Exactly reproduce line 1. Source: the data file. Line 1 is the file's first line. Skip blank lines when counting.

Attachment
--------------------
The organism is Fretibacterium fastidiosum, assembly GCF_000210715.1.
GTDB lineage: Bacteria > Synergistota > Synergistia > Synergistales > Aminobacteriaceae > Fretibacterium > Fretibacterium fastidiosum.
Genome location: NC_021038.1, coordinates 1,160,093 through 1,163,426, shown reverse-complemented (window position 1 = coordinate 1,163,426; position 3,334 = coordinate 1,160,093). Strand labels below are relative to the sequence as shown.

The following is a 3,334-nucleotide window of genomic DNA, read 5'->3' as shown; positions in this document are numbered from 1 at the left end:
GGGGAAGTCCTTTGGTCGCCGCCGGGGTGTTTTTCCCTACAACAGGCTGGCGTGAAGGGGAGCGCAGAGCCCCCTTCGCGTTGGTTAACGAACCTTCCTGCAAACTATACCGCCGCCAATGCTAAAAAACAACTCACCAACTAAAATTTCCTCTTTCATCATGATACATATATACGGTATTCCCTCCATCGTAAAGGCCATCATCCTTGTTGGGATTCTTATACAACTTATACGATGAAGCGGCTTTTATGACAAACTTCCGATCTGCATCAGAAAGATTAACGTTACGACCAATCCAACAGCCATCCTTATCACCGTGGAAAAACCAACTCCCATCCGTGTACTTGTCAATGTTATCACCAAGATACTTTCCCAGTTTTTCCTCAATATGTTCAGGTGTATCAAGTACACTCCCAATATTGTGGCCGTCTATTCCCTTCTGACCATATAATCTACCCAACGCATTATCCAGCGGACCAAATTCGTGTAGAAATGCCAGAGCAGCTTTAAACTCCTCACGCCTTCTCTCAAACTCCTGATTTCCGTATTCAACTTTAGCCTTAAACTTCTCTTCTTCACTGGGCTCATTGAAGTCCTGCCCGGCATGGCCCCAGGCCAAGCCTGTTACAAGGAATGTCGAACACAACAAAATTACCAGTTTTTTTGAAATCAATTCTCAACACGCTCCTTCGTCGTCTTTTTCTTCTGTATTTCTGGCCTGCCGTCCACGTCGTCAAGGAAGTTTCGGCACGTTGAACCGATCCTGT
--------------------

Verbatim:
The organism is Fretibacterium fastidiosum, assembly GCF_000210715.1.